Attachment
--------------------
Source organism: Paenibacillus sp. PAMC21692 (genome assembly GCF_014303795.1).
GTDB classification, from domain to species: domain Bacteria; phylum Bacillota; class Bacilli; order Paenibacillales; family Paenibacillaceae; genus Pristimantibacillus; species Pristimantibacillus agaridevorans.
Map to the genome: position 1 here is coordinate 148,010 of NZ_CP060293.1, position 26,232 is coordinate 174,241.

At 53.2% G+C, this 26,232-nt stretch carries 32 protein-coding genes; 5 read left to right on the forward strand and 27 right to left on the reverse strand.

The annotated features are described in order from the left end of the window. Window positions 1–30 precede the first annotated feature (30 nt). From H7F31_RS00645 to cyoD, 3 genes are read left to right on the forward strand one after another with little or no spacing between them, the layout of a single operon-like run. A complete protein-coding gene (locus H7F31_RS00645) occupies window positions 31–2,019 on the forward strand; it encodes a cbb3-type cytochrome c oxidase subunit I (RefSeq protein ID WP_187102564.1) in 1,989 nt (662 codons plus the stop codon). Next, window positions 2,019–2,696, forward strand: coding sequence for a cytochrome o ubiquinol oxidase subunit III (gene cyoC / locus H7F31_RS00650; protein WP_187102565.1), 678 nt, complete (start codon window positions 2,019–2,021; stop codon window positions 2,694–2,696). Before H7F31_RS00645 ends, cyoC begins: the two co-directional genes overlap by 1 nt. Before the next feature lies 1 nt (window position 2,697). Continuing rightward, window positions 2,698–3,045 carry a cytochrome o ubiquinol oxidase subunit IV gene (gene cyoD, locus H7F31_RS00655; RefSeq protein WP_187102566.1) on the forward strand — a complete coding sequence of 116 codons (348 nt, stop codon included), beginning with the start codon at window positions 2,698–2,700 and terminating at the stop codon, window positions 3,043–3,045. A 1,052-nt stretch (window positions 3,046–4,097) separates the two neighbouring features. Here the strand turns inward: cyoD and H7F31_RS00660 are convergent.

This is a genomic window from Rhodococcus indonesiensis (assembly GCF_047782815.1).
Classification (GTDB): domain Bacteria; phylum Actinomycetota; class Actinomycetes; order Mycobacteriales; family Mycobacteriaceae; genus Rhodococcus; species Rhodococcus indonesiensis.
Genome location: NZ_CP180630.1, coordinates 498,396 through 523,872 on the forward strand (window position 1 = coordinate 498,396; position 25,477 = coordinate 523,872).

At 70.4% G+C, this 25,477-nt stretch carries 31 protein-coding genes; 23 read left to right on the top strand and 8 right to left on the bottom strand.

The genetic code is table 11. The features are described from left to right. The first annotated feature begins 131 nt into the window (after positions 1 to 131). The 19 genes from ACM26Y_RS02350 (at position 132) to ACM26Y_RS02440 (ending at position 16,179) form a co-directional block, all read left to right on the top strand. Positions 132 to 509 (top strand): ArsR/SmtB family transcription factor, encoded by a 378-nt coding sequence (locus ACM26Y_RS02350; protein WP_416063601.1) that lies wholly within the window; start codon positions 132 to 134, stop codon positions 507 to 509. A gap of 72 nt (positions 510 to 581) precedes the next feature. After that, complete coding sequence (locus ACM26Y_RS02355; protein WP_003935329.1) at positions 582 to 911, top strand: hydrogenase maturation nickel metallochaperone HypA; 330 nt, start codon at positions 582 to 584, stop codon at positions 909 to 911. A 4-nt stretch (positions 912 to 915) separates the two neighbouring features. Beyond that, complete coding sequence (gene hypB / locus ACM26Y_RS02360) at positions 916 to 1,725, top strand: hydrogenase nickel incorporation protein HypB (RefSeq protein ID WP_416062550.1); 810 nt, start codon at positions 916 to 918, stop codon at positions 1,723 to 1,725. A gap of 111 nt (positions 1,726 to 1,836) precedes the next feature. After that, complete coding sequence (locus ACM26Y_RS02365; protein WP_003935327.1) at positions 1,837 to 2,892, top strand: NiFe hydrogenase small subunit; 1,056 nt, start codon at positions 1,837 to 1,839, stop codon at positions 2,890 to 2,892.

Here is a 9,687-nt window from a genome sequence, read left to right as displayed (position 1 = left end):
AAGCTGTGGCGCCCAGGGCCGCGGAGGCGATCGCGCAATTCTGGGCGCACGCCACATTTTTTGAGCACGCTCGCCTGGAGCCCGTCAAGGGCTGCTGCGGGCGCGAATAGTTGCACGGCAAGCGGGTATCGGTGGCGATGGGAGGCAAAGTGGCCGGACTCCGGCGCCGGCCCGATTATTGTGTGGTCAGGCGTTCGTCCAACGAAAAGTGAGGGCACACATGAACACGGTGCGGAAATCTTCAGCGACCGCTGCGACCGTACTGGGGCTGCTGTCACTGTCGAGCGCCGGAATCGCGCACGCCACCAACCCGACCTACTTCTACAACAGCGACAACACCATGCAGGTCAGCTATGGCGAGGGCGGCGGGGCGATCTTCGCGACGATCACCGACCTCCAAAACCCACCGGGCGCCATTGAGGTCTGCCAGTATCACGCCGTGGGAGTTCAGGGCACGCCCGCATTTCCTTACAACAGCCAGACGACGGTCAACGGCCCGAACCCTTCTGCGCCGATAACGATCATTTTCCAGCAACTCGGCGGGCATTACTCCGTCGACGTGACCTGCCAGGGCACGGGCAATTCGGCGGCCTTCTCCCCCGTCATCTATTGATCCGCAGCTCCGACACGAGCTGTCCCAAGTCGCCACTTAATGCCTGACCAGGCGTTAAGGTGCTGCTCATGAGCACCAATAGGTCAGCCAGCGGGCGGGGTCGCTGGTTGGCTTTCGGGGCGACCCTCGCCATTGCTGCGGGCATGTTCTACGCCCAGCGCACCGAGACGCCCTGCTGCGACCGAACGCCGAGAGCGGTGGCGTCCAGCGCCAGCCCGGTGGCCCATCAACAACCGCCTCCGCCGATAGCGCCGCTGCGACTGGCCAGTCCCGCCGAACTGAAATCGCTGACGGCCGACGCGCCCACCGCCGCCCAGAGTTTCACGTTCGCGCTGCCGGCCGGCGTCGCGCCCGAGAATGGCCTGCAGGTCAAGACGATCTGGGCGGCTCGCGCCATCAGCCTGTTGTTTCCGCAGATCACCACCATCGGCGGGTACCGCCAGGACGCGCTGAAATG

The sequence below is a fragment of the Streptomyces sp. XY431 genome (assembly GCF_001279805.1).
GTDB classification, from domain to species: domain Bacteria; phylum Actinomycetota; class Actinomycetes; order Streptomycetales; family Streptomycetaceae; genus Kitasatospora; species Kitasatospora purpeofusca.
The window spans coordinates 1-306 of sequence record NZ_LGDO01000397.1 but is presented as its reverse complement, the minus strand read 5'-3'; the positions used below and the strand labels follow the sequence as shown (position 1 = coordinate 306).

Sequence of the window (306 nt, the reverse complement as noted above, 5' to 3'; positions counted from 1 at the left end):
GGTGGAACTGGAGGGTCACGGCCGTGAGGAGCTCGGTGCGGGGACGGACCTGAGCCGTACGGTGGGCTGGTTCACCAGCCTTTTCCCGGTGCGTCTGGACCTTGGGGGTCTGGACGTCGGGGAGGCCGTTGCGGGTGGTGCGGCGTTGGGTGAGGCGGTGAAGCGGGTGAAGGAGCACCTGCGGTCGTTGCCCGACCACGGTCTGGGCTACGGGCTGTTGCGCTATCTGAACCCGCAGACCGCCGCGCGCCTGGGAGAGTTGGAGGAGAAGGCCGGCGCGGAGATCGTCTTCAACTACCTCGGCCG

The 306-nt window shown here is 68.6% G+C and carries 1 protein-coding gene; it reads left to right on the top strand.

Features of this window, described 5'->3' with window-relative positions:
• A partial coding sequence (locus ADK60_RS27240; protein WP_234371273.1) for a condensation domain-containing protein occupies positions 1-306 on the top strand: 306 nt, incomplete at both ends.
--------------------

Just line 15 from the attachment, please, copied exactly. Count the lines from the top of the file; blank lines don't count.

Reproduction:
The window spans coordinates 1-306 of sequence record NZ_LGDO01000397.1 but is presented as its reverse complement, the minus strand read 5'-3'; the positions used below and the strand labels follow the sequence as shown (position 1 = coordinate 306).